Cabins and vehicles are hauled through the water after a storm at the El Capitan Resort in Gaviota, Calif., On Friday, January 20, 2017. Santa Barbara County Fire Department, via AP Mike Eliason

More than 20 people were left homeless on Friday after a flood in California swept cabins and vehicles in a coastal canyon as the second of three storms soaked the state with heavy rain and threw more snow into the mountains.

The dramatic scene about 185 kilometers (115 miles) northwest of Los Angeles occurred during a day of incessant rainfall in southern California that caused flooding, rockfall and forcing officials to issue an avalanche alert.

Several trees have fallen, vehicles were stranded in the middle of the water and five homeless people were rescued by helicopter when their camp was flooded.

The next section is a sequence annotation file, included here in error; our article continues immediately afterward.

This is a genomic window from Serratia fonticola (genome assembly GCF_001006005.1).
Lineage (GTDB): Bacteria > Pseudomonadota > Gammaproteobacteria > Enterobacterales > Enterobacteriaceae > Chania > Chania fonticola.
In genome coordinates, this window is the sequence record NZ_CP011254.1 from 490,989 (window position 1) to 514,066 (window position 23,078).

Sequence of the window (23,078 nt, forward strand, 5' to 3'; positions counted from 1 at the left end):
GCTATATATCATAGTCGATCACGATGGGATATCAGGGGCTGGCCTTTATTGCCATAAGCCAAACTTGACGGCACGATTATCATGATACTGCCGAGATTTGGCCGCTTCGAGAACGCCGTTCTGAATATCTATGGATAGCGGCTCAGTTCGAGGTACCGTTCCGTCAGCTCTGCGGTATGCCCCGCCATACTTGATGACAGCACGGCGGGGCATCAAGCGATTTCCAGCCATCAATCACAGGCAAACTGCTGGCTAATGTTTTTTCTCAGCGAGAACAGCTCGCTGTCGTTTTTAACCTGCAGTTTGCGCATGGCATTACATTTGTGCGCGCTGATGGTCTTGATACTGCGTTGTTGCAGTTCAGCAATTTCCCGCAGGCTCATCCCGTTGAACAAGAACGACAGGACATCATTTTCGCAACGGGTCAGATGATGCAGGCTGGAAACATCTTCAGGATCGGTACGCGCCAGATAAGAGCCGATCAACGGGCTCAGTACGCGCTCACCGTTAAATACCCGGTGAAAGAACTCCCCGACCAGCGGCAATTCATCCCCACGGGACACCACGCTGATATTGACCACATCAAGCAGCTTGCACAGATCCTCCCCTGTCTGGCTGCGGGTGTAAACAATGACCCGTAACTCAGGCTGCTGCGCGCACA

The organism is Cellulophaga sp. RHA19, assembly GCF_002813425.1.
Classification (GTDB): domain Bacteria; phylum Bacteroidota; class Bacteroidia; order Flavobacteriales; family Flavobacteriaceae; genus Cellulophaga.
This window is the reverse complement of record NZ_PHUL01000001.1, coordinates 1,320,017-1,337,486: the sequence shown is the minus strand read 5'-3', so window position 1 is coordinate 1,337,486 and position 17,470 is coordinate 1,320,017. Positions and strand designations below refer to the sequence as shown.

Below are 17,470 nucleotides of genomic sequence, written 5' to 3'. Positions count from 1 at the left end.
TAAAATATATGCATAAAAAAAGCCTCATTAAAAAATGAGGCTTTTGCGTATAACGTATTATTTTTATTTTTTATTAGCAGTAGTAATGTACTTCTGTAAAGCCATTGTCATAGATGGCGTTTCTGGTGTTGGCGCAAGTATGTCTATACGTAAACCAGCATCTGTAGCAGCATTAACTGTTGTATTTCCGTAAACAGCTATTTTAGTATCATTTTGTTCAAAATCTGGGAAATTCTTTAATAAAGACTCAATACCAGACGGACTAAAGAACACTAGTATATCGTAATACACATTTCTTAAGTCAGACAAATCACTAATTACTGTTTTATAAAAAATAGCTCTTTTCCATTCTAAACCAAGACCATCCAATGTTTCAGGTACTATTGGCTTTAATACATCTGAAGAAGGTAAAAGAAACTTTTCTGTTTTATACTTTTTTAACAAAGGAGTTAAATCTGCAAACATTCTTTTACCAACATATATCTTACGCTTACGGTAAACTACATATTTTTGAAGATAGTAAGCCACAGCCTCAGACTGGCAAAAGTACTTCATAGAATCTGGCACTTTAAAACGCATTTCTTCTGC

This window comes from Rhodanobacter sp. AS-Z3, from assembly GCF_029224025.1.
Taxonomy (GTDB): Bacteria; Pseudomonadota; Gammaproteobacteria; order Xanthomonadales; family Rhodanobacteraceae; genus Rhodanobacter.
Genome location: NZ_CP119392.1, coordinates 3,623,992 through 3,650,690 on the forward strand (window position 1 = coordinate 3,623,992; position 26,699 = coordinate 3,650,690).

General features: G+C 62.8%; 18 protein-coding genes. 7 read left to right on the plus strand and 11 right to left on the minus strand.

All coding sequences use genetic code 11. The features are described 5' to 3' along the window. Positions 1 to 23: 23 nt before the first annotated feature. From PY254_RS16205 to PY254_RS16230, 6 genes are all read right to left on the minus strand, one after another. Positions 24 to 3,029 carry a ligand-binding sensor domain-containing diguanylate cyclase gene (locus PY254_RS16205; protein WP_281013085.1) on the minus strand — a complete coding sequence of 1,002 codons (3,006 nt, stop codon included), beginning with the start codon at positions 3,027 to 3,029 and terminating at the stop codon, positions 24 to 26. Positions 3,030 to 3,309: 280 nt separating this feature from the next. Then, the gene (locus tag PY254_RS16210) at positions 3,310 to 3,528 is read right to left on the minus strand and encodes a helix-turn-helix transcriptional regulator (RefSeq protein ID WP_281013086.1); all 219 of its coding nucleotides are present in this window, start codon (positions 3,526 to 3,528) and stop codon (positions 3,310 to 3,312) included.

The storm altered the first post-presidential vacation of Barack Obama and his family. His plane had to be diverted from Palm Springs Airport to an Air Force Base 96.5 kilometers (60 miles) away.

After years of drought, California has been hit by rain and snow this winter. The north part of the state has been most affected.

Another storm is expected for the weekend and its forecast could be worse than the previous two.

Authorities have issued a flood alert for the San Francisco area starting Saturday.

Friday’s storm was stronger than expected in Southern California.

“An overflowing stream raided five cabins at noon and drove 22 vehicles through Santa Barbara County’s El Capitan Canyon”, fire captain Dave Zaniboni reported.

About :20 people trapped in the canyon were rescued from a camp and private resort near a state beach”, according to officials.

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